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An evolutionary approach to understanding drought-resistance in Neotropical trees

Grant number: 20/09164-0
Support type:Scholarships in Brazil - Post-Doctorate
Effective date (Start): May 01, 2021
Effective date (End): April 30, 2023
Field of knowledge:Biological Sciences - Ecology
Principal researcher:Rafael Silva Oliveira
Grantee:Cibele de Cássia Silva
Home Institution: Instituto de Biologia (IB). Universidade Estadual de Campinas (UNICAMP). Campinas , SP, Brazil
Associated research grant:19/07773-1 - Restoring neo-tropical dry ecosystems - is plant functional composition the key to success?, AP.TEM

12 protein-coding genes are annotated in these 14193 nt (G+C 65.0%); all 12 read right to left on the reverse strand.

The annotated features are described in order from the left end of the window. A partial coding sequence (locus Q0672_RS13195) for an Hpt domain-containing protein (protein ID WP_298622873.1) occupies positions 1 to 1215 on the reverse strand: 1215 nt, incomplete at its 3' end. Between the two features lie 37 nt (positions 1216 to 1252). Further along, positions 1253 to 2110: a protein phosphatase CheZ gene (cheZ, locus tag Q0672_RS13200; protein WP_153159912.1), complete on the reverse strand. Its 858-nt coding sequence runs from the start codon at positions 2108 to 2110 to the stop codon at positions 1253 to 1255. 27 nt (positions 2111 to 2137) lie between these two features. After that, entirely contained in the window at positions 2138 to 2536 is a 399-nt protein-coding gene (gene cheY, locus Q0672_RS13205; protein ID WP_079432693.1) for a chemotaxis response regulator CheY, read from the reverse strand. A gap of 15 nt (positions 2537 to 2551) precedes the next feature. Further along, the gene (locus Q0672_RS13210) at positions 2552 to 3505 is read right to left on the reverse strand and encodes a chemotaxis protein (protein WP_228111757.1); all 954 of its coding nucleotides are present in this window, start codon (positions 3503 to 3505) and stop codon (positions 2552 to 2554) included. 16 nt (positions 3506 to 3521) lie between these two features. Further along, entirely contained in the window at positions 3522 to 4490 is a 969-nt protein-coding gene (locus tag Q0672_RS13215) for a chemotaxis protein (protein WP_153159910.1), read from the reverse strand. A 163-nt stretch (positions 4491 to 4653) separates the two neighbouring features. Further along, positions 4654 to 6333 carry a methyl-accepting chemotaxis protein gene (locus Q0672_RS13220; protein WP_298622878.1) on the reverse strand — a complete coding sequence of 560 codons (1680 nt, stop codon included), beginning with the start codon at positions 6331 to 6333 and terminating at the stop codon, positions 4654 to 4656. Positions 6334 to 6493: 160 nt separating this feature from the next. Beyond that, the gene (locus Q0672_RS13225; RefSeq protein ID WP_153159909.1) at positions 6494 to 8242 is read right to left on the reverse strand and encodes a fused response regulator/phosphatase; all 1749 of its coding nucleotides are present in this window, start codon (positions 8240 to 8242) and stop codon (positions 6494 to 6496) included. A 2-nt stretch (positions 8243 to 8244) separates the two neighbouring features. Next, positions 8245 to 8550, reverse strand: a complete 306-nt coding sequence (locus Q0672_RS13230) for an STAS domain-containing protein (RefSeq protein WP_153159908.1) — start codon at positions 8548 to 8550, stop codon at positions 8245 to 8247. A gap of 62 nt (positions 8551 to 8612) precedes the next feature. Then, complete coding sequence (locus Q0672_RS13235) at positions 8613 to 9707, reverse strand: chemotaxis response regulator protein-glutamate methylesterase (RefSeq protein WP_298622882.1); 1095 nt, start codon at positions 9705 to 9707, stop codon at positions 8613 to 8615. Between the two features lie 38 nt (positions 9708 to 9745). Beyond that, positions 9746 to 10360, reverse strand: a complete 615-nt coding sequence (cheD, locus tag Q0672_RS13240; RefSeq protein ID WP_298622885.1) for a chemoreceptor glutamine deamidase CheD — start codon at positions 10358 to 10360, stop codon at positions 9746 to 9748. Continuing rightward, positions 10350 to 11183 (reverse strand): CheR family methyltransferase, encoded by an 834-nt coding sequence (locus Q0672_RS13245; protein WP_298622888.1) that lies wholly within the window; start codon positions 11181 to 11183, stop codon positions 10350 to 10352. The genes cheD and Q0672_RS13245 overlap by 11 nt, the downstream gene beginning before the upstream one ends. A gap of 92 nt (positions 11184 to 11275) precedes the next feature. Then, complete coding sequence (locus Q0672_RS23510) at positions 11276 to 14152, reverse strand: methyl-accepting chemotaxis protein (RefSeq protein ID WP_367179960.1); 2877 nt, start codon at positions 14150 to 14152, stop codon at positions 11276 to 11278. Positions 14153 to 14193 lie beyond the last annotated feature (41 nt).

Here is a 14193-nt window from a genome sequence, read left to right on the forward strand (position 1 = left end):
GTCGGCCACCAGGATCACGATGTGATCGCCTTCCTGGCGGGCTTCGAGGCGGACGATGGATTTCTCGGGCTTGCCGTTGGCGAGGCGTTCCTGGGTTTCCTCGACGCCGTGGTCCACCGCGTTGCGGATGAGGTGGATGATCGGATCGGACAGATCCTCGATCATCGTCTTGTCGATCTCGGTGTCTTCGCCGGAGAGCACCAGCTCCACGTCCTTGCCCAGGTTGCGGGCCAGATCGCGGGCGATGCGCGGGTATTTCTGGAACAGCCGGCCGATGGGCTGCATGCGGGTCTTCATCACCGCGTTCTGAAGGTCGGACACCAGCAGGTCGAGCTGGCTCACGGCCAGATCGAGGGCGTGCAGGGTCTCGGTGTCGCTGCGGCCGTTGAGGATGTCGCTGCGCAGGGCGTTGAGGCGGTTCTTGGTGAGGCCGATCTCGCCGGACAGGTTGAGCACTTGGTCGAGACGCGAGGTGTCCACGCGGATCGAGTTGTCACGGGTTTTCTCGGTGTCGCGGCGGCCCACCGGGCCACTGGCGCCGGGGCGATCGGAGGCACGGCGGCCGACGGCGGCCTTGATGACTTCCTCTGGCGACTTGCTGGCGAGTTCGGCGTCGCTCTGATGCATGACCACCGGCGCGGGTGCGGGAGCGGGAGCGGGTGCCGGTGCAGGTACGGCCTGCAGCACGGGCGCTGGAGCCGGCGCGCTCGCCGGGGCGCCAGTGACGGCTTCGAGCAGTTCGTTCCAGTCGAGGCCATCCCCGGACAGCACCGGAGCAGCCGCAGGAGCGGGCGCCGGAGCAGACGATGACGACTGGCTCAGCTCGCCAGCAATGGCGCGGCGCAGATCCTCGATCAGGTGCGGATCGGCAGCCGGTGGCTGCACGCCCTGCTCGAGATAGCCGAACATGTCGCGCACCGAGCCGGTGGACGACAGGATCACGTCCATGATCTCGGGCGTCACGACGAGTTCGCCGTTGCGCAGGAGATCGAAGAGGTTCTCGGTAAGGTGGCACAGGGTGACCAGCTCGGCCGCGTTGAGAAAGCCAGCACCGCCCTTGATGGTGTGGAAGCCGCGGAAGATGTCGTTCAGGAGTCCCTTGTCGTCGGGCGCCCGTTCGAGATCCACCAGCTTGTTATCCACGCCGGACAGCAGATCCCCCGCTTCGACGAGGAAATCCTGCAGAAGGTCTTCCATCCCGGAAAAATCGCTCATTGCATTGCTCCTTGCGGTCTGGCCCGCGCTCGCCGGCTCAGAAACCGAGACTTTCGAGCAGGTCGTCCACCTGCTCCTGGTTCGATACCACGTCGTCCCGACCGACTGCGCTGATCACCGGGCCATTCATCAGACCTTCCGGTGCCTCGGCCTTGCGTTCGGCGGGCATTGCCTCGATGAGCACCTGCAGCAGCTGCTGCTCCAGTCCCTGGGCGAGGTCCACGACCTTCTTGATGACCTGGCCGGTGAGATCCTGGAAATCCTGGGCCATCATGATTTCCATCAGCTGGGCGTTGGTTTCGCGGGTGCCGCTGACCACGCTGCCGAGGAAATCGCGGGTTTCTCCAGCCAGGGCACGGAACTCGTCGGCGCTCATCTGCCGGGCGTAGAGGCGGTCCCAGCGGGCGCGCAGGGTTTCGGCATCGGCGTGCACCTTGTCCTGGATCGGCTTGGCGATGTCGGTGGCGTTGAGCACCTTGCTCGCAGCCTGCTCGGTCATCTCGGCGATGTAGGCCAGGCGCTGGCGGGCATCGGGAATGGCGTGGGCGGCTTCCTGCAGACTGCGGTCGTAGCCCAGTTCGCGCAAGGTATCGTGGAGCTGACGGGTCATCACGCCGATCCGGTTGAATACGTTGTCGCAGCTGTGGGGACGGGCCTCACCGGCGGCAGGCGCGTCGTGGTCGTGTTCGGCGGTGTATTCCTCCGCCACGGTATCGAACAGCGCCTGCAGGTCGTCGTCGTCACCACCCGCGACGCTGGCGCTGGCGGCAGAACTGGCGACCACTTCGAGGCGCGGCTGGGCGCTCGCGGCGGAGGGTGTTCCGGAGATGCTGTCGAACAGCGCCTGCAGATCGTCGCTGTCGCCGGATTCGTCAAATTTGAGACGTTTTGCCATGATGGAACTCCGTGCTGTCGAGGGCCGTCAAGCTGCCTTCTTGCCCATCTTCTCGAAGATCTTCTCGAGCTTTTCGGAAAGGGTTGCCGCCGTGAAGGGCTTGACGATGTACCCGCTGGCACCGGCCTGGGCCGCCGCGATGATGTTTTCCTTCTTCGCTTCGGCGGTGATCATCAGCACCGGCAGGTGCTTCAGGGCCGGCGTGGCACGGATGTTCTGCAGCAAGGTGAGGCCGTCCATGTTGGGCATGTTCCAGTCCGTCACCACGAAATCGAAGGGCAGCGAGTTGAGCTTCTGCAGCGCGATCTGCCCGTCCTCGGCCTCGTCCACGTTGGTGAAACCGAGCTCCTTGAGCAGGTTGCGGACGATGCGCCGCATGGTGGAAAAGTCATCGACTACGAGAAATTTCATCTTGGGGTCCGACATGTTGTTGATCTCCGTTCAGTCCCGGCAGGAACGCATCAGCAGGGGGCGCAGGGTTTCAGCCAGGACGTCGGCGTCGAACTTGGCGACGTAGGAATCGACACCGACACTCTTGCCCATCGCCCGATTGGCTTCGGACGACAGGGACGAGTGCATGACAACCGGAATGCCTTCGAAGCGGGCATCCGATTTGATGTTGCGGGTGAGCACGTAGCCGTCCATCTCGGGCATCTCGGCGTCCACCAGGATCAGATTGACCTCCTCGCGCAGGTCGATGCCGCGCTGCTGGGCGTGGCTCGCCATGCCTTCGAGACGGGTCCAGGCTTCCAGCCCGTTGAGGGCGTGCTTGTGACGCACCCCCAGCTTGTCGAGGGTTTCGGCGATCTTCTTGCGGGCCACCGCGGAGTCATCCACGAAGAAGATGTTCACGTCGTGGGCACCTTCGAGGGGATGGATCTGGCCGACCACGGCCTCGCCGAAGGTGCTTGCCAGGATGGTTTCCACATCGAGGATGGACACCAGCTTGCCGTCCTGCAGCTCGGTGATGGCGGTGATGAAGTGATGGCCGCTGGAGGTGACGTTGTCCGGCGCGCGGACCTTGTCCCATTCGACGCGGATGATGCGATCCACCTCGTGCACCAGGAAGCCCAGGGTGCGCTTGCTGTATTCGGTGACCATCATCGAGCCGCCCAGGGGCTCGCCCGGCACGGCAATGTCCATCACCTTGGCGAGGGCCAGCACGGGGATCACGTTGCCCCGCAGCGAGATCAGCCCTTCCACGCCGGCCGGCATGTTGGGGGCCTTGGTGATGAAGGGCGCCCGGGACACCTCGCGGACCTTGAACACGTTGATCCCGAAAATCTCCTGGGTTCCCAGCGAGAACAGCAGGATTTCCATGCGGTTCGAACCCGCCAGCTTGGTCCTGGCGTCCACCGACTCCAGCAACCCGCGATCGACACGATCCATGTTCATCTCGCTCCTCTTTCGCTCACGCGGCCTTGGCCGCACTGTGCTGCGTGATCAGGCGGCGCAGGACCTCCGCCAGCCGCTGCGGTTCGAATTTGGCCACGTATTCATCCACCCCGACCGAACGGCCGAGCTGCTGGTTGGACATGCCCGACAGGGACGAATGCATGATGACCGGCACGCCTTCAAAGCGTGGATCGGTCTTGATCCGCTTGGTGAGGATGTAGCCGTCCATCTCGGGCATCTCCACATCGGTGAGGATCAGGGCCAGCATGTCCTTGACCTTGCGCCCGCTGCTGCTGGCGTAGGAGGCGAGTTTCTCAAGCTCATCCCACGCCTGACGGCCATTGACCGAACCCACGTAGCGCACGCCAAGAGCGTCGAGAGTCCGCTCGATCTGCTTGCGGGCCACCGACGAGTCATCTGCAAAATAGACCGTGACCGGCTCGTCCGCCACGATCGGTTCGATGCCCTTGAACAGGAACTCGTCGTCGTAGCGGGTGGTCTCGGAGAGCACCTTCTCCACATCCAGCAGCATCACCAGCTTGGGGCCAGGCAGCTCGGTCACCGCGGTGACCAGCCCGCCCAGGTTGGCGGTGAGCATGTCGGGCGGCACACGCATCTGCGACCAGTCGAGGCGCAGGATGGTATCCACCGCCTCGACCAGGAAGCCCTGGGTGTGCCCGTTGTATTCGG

Drought intensity and severity have increased in the last decades and drier climates are predicted to become more common in the tropics, which can lead to an expansion of seasonally dry ecosystems worldwide. However, the functional strategies that allow plants to cope with increasingly drier conditions in seasonally dry ecosystems remain poorly understood, especially in the Neotropics. To explore the evolution of tree traits underpinning the ability to persist in limited water availability conditions, we will assemble a species-level database of deciduousness, height, leaf thickness, seed mass and xylem embolism resistance for Neotropical species from seasonally dry ecosystems. To model the evolution of traits, we will combine these data with dated molecular phylogenies already available or generated for our species dataset. Through this eco- evolutionary (i.e. species' traits along with their evolutionary history) approach, we aim to unravel the main traits underlying drought resistance strategies that have allowed lineages to successfully colonize and diversify in Neotropical seasonally dry ecosystems (i.e. Cerrado and seasonally dry forests). The proposed study will address fundamental knowledge gaps that have precluded a better understanding of plant diversity and assembly in Neotropical seasonally dry ecosystems over time: 1) How do morphological and physiological traits influence drought resistance strategies in Neotropical trees of seasonally dry ecosystems?; 2) Is there a phylogenetic signal in these traits or they are a result of convergent evolution?; 3) Are the hydraulic strategies to cope with drought distinct between Cerrado and seasonally dry forest lineages? These issues are also important in the context of restoration as the maintenance of high levels of phylogenetic diversity can improve success through maintaining the evolutionary potential of species and thus ensuring that ecosystem functions and services have a higher likelihood to be sustained through time. Our findings will I) fill the knowledge gap about how traits related to drought resistance influenced the diverse assembly of the Neotropical seasonally dry ecosystems flora, as well as; II) provide an overview of the potential tree species and lineages that can be useful in restoration plans, within the NERC-FAPESP project to which this proposal is linked, by exhibiting drought-resistance traits. (AU)

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